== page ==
You don’t need a big fundraising team to accomplish great things. 

Taking the time to understand one another, improve your communication, and effectively reach your goals are all it takes to start seeing general improvements within the workplace.  

Follow these three simple steps to start maximizing the efforts of your fundraising team!

1. Bond with Your Team

It’s important to build trust with your team, despite any differences you may have. Everyone is uniquely different, and it’s our varying perspectives and ideas that allow us to make positive strides within an organization.

We all know that there are times when personalities and preferences can collide, but it’s essential that you and your team are on the same page. That’s why it’s important to take the time to really get to know every person on your team. You can do this by dedicating some time each month to getting to know one another better. It could be as simple as going for lunch or getting drinks after work. You could even plan a fun activity together.

Building trust and spending more time getting to know one another will help strengthen your team in the long run. Plus, it will fee great to know that you’re all in this together! 

2. Have Daily Check-Ins

Have a check-in each morning where everyone can discuss as a team what they did yesterday and what they plan on doing today. Having a daily check-in is a way to hold yourself and each other accountable.  Consider standing up while you have this meeting so that it goes quickly.  

Encourage your team to use this check-in as an opportunity to mention any difficulties people are having with a particular task and to reach out to another team member for help. Plus, you can provide some helpful encouragement or guidance to your teammates on a daily basis.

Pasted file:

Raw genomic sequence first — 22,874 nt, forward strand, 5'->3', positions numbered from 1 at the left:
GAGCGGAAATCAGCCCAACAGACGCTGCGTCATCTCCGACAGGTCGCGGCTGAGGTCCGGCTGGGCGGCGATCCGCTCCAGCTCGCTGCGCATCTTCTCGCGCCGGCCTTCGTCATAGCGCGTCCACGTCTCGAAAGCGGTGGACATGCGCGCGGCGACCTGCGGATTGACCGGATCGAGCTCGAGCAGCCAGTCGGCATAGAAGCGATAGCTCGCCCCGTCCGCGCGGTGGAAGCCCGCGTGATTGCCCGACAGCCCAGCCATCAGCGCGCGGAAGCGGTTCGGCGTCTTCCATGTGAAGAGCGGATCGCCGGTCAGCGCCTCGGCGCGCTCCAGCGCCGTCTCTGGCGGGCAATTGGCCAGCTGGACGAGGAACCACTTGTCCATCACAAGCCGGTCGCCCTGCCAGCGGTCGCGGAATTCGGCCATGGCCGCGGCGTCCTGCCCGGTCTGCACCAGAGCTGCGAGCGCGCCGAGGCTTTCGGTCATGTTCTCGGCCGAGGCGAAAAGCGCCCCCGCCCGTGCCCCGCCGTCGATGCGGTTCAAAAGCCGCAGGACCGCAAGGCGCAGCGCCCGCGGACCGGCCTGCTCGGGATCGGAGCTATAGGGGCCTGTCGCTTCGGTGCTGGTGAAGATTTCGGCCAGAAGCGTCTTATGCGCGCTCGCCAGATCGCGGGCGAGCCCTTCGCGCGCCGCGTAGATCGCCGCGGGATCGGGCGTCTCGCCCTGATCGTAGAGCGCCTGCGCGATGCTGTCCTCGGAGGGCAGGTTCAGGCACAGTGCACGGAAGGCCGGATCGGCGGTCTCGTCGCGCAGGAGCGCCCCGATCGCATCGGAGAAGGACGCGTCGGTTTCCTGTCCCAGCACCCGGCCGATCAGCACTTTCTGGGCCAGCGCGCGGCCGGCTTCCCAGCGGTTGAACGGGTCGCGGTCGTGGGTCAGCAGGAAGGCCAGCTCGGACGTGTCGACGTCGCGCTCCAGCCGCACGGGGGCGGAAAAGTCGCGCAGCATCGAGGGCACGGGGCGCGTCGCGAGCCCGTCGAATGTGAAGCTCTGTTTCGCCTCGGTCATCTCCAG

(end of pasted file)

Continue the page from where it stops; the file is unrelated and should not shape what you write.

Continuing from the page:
3. Utilize a Time Journal

Create a time journal where you write down a list of the tasks you do from day-to-day and how long it took you to do them.  You can use a free app like Todoist, create a spreadsheet, or even write it out by hand on a piece of paper.  

Logging your time will help you identify where you spend time doing unnecessary things.  Perhaps you’ll find that you’re in too many meetings that should have been a simple email thread, or maybe you’re responding to too many emails that really should have been a meeting.  

Find those inefficiencies in your day that are taking up time and make strides to improve your process.

Another great benefit to starting a time journal is that you’ll have back-up when you need it. If you wanted to hire a new staff person, for instance, having a time journal will allow you to show how much of your time is spent doing certain tasks and how much overtime you’re working.

The time journal can help prove that your team needs another staff person, for instance, to help offset certain tasks and give you more time to focus on priorities.

Take these simple steps to strengthen your nonprofit’s team and better manage your time, and you’re bound to see positive results.  Plus, you’ll likely have some fun and develop closer relationships in the process! 🙂

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